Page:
Now that I’ve got a new computer I decided to give gdesklets a try and I have to say, I am not excited. Most of them don’t even work, and I don’t really like those which do work, so I ended up with only one single desklet enabled, “Quote of the Day”, and for a single widget I don’t want to have gdesklets running. So, considering that I’ve got some spare hours and that I haven’t coded much lately, I decided to try to create a standalone version of it.

So, after deciding that I’d use Python and try to get this done with GTK+, I needed a window with two properties: a) being “on the desktop”, and b) having a transparent background. I could achieve both things without too much hassle, keep reading to know how!

Widget on the desktop

After a quick search I found this post, which claims that this can be achieved by giving our window the type hint “gtk.gdk.WINDOW_TYPE_HINT_DESKTOP”. I tried it out and, yes!, there we have our widget on the desktop… But wait, I just clicked next to it and it disappeared! Weird… So it seems like clicking somewhere on the real desktop places the widget behind it (or does something else with it) and then it’ s no longer visible. I looked up the hint in the documentation and there it says that it actually is to implement a desktop, so I stopped messing with this and looked for something else.

The solution I found was a quite ovious one:  just give our window all the properties we expect a widget to have. This is done with the following code (assuming that we have a gtk.Widget instance called, well, widget):

widget.set_skip_taskbar_hint(True)
widget.set_skip_pager_hint(True)
widget.set_keep_below(True)
widget.set_decorated(False)
widget.stick()

I am not going to stop and explain each of them as their name already explains it all; if you want to know a bit more about some of them you’ll find more details in GTK+’s docs. This code achieves the purpose, but it has a little flaw: although our window behaves pretty much like a widget, it still is a window, so clicking on “Show desktop” will hide it. Gdesklets has the same problem, though, so I guess we can live with it. [Update: See below for an improved variant of this code.].

Window with a transparent background

A widget isn’t a true widget if it hasn’t some fancy transparency, so this is an important point, and I had absolutely no clue on how to solve it.  Fortunately, the PyGTK+ docs came to the rescue, with “A gtk.gdk.Window Composited Windows example”. The example shows how to place a semi-transparent button upon a colored window, but simplyfing it a bit I could get it to do what I want: make the background of the window itself transparent. Here is the result:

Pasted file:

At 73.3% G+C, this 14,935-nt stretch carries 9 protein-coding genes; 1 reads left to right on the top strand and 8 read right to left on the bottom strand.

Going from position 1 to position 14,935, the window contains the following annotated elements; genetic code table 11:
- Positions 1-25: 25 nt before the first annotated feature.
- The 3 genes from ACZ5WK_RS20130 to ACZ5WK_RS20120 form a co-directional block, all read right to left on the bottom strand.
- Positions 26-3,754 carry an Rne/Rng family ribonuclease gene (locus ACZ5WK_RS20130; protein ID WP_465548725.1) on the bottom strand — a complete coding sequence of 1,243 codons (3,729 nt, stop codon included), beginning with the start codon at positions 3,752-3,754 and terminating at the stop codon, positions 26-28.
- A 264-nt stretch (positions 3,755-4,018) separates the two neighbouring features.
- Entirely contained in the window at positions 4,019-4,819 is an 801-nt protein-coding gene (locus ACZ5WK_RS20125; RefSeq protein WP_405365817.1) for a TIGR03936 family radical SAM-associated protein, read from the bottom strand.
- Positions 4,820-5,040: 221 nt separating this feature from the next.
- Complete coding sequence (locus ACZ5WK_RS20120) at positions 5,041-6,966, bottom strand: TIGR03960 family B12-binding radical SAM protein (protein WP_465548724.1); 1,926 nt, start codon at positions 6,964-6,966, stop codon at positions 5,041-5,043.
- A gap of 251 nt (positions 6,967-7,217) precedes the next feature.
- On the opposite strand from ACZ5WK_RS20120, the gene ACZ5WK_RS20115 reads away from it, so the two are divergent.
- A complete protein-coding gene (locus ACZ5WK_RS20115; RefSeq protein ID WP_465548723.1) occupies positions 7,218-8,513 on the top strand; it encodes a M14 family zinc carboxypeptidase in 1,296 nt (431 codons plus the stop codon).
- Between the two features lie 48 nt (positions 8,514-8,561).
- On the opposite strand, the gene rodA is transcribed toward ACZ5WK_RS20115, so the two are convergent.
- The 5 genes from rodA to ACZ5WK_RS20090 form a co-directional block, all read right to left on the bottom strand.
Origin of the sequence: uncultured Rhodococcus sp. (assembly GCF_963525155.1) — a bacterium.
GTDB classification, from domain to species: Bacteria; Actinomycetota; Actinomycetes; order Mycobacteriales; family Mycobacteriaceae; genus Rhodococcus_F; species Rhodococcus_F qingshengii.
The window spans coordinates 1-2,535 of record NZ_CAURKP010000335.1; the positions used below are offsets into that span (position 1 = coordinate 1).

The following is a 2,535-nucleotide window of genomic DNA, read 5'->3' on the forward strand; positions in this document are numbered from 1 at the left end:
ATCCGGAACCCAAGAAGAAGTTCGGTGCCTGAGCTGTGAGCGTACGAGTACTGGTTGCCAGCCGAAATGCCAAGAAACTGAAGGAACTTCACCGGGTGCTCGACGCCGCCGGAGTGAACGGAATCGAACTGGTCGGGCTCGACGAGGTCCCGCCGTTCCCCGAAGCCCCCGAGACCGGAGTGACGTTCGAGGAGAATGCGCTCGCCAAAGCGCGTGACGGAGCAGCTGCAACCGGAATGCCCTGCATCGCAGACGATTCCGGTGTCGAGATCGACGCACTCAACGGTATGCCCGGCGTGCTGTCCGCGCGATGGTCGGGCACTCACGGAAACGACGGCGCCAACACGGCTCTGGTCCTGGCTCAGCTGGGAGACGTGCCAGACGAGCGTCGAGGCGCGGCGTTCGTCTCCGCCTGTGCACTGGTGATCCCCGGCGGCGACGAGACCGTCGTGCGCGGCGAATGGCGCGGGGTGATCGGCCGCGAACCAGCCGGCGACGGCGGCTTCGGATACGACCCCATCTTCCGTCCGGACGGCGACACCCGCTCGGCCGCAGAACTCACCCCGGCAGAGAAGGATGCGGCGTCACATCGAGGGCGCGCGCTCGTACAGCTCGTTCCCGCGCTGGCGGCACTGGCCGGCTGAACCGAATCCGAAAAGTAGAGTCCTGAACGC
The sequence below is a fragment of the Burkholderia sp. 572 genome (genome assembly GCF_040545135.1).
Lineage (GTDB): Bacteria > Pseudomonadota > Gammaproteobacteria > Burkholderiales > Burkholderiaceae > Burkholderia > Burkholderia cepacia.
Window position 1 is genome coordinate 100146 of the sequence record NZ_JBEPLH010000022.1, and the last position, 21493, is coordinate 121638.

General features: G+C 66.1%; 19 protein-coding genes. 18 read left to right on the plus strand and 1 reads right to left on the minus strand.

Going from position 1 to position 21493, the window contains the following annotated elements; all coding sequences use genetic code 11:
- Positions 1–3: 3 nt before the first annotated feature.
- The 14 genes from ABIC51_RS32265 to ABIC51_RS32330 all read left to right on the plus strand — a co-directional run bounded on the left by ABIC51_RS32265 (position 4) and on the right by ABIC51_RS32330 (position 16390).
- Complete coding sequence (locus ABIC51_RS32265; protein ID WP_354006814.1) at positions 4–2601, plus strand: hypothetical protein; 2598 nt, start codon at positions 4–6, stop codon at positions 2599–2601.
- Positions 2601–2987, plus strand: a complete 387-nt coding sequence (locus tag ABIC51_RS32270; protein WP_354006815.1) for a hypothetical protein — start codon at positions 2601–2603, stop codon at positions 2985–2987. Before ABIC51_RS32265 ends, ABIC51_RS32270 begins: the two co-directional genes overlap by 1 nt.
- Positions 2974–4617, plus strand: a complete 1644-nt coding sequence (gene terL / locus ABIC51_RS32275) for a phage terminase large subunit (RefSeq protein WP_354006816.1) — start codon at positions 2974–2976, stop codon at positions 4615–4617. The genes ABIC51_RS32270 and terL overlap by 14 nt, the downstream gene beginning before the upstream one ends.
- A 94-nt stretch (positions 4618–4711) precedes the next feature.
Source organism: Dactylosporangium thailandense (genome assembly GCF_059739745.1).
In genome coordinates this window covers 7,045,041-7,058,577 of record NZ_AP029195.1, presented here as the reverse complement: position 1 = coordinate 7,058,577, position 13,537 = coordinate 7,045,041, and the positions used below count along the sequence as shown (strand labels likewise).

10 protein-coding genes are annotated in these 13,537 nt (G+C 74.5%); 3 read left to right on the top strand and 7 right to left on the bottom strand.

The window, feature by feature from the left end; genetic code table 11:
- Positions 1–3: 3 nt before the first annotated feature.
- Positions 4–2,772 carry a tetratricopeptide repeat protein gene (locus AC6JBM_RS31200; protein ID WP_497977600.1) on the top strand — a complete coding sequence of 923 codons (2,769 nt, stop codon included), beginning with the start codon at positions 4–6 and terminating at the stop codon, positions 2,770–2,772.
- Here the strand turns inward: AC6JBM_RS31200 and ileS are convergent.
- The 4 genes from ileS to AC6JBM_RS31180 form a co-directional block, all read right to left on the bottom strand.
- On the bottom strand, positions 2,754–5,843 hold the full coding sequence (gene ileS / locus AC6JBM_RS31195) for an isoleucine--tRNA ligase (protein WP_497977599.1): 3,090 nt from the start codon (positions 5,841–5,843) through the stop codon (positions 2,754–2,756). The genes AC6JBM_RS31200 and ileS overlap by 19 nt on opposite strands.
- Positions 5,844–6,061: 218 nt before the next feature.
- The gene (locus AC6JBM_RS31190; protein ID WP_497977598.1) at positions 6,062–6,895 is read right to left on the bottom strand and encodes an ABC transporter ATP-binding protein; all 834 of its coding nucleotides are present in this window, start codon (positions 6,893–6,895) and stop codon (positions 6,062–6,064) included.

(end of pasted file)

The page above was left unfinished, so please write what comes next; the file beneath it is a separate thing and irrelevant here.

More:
import gtk
import cairo

def transparent_expose(widget, event):
	cr = widget.window.cairo_create()
	cr.set_operator(cairo.OPERATOR_CLEAR)
	region = gtk.gdk.region_rectangle(event.area)
	cr.region(region)
	cr.fill()
	return False

# And in the GUI part, after defining a gtk.Window called "window":
		screen = window.get_screen()
		rgba = screen.get_rgba_colormap()
		window.set_colormap(rgba)
		window.set_app_paintable(True)
		window.connect("expose-event", transparent_expose)
Who doesn't like transparency? :)

Who doesn't like transparency? :)

Putting it all together

Now that we know how to implement both characteristics, we just have to put them together. To make it easier to reuse the code if I later decide to create more widgets, I wrote thi as a gtk.Window subclass:

import gtk
import cairo

def transparent_expose(widget, event):
	cr = widget.window.cairo_create()
	cr.set_operator(cairo.OPERATOR_CLEAR)
	region = gtk.gdk.region_rectangle(event.area)
	cr.region(region)
	cr.fill()
	return False

class DesktopWindow(gtk.Window):

	# Based upon the composited window example from:
	# http://www.pygtk.org/docs/pygtk/class-gdkwindow.html

	def __init__(self, *args):

		gtk.Window.__init__(self, *args)

		self.set_skip_taskbar_hint(True)
		self.set_skip_pager_hint(True)
		self.set_keep_below(True)
		self.set_decorated(False)
		self.stick()

		screen = self.get_screen()
		rgba = screen.get_rgba_colormap()
		self.set_colormap(rgba)
		self.set_app_paintable(True)
		self.connect("expose-event", transparent_expose)

I saved this as common.py, and now I can just import it into the file for my widget and use common.DesktopWindow() instead of Gtk.Window() to automatically get both, the transparent background and the widget behavior.

That’s it. Another day I’ll finish writing the actual widget (still have some other work to do now) and eventually publish it for whoever may want to use it. I may also make a module out of the above code (with some additional stuff, like possibly drag-and-drop support, position saving, right-click menu, etc). I hope this post will be useful to someone!

Ah, and if you know of a better way to achieve this (beside using some alternative to gdesklets, which would take out the fun of this project :P), please tell me!

Update: Improved version

Hans Rödtang pointed out that using the type hint “gtk.gdk.WINDOW_TYPE_HINT_DOCK” may solve the problem with our widget being hidden when the “Show desktop” button is pressed. Effectively, it does, and it also makes it unnecessary to set some of the properties we need manually, so here is an improved version of the DesktopWindow class:

class DesktopWindow(gtk.Window):

	def __init__(self, *args):

		gtk.Window.__init__(self, *args)

		self.set_type_hint(gtk.gdk.WINDOW_TYPE_HINT_DOCK)
		self.set_keep_below(True)
		self.set_decorated(False)
		self.stick()

		screen = self.get_screen()
		rgba = screen.get_rgba_colormap()
		self.set_colormap(rgba)
		self.set_app_paintable(True)
		self.connect("expose-event", transparent_expose)